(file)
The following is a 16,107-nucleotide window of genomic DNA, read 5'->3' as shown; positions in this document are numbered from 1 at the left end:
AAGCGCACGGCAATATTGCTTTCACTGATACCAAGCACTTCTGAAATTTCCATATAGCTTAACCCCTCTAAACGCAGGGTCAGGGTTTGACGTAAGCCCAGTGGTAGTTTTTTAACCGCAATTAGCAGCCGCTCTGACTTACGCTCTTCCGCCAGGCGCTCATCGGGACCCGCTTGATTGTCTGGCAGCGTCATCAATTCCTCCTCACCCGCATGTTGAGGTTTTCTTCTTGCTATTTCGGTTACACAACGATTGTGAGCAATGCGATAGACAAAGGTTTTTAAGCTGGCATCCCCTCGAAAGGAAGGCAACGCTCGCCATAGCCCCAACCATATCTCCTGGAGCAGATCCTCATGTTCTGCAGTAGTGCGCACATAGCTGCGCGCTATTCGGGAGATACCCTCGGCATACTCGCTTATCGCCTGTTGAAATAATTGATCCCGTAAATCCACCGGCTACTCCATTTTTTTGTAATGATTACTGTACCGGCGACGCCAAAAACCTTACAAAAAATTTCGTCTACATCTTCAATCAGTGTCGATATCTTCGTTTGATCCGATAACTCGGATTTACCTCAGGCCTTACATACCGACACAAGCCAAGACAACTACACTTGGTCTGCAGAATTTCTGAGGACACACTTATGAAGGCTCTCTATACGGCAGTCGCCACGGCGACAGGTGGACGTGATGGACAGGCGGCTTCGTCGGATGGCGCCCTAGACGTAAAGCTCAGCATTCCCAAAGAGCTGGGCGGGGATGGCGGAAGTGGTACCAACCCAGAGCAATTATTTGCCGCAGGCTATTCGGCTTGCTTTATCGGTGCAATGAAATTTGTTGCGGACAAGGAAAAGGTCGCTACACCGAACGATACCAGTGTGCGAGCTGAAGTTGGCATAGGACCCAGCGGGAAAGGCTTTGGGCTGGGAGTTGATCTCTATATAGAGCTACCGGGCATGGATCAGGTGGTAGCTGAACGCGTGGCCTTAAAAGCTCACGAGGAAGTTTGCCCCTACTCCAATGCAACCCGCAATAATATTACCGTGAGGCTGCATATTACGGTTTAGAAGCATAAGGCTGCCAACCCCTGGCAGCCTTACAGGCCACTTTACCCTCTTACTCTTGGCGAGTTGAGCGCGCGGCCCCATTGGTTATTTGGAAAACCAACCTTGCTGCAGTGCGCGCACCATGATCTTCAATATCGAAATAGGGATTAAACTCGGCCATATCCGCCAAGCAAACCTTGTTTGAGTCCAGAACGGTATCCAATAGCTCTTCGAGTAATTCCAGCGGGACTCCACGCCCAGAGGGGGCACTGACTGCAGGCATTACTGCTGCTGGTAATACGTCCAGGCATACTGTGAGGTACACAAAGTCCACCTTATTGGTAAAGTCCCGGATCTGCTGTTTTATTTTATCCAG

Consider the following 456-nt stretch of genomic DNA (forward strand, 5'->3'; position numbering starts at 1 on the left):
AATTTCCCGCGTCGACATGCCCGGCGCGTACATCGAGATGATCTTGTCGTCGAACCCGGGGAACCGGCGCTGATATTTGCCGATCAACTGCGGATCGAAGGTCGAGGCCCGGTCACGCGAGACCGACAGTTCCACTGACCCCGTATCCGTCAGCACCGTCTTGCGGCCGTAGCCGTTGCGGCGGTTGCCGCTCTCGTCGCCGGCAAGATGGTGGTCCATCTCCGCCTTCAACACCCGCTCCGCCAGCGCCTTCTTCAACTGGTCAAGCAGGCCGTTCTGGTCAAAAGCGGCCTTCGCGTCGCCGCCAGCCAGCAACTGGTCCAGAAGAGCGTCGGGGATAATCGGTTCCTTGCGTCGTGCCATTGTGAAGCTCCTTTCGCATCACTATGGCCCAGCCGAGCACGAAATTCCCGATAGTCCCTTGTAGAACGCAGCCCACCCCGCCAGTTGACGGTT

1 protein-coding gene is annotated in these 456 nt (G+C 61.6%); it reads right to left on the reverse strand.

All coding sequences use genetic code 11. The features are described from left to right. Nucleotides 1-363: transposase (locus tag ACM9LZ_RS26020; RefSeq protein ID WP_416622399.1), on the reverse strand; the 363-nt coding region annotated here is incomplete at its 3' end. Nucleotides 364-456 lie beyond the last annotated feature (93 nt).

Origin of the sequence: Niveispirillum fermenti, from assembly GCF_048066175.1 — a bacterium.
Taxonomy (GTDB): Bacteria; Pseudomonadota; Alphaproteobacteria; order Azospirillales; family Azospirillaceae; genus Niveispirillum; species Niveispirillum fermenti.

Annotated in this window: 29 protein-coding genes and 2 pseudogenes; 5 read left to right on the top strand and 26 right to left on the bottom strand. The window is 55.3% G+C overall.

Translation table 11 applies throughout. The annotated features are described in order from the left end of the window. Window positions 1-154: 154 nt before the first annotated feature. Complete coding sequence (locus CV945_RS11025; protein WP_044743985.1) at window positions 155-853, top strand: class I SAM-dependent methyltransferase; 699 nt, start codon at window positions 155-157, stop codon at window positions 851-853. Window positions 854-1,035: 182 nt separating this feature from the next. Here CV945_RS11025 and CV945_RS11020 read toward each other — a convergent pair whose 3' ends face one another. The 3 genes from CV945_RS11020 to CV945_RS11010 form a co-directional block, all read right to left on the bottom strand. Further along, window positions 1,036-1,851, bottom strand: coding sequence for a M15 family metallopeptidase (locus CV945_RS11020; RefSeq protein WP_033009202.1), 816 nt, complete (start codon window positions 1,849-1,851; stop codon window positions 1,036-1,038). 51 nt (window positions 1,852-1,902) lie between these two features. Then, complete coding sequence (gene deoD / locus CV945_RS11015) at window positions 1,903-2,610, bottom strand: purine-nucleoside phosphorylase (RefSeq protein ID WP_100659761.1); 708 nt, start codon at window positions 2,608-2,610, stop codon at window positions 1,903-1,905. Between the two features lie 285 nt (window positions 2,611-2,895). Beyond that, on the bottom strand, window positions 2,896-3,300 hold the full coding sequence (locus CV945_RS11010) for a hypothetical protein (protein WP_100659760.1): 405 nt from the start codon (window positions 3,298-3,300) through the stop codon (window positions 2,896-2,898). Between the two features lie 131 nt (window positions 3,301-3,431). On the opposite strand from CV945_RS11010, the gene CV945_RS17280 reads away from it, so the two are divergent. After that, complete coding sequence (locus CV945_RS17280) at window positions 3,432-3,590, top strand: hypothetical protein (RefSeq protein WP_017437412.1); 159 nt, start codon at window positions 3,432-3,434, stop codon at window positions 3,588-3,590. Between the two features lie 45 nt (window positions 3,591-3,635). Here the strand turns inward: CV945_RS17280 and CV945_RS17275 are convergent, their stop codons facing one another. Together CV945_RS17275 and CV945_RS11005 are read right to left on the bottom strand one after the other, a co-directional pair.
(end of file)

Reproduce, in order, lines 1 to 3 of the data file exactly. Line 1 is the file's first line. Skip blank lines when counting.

The following is a 16,107-nucleotide window of genomic DNA, read 5'->3' as shown; positions in this document are numbered from 1 at the left end:
AAGCGCACGGCAATATTGCTTTCACTGATACCAAGCACTTCTGAAATTTCCATATAGCTTAACCCCTCTAAACGCAGGGTCAGGGTTTGACGTAAGCCCAGTGGTAGTTTTTTAACCGCAATTAGCAGCCGCTCTGACTTACGCTCTTCCGCCAGGCGCTCATCGGGACCCGCTTGATTGTCTGGCAGCGTCATCAATTCCTCCTCACCCGCATGTTGAGGTTTTCTTCTTGCTATTTCGGTTACACAACGATTGTGAGCAATGCGATAGACAAAGGTTTTTAAGCTGGCATCCCCTCGAAAGGAAGGCAACGCTCGCCATAGCCCCAACCATATCTCCTGGAGCAGATCCTCATGTTCTGCAGTAGTGCGCACATAGCTGCGCGCTATTCGGGAGATACCCTCGGCATACTCGCTTATCGCCTGTTGAAATAATTGATCCCGTAAATCCACCGGCTACTCCATTTTTTTGTAATGATTACTGTACCGGCGACGCCAAAAACCTTACAAAAAATTTCGTCTACATCTTCAATCAGTGTCGATATCTTCGTTTGATCCGATAACTCGGATTTACCTCAGGCCTTACATACCGACACAAGCCAAGACAACTACACTTGGTCTGCAGAATTTCTGAGGACACACTTATGAAGGCTCTCTATACGGCAGTCGCCACGGCGACAGGTGGACGTGATGGACAGGCGGCTTCGTCGGATGGCGCCCTAGACGTAAAGCTCAGCATTCCCAAAGAGCTGGGCGGGGATGGCGGAAGTGGTACCAACCCAGAGCAATTATTTGCCGCAGGCTATTCGGCTTGCTTTATCGGTGCAATGAAATTTGTTGCGGACAAGGAAAAGGTCGCTACACCGAACGATACCAGTGTGCGAGCTGAAGTTGGCATAGGACCCAGCGGGAAAGGCTTTGGGCTGGGAGTTGATCTCTATATAGAGCTACCGGGCATGGATCAGGTGGTAGCTGAACGCGTGGCCTTAAAAGCTCACGAGGAAGTTTGCCCCTACTCCAATGCAACCCGCAATAATATTACCGTGAGGCTGCATATTACGGTTTAGAAGCATAAGGCTGCCAACCCCTGGCAGCCTTACAGGCCACTTTACCCTCTTACTCTTGGCGAGTTGAGCGCGCGGCCCCATTGGTTATTTGGAAAACCAACCTTGCTGCAGTGCGCGCACCATGATCTTCAATATCGAAATAGGGATTAAACTCGGCCATATCCGCCAAGCAAACCTTGTTTGAGTCCAGAACGGTATCCAATAGCTCTTCGAGTAATTCCAGCGGGACTCCACGCCCAGAGGGGGCACTGACTGCAGGCATTACTGCTGCTGGTAATACGTCCAGGCATACTGTGAGGTACACAAAGTCCACCTTATTGGTAAAGTCCCGGATCTGCTGTTTTATTTTATCCAG

Consider the following 456-nt stretch of genomic DNA (forward strand, 5'->3'; position numbering starts at 1 on the left):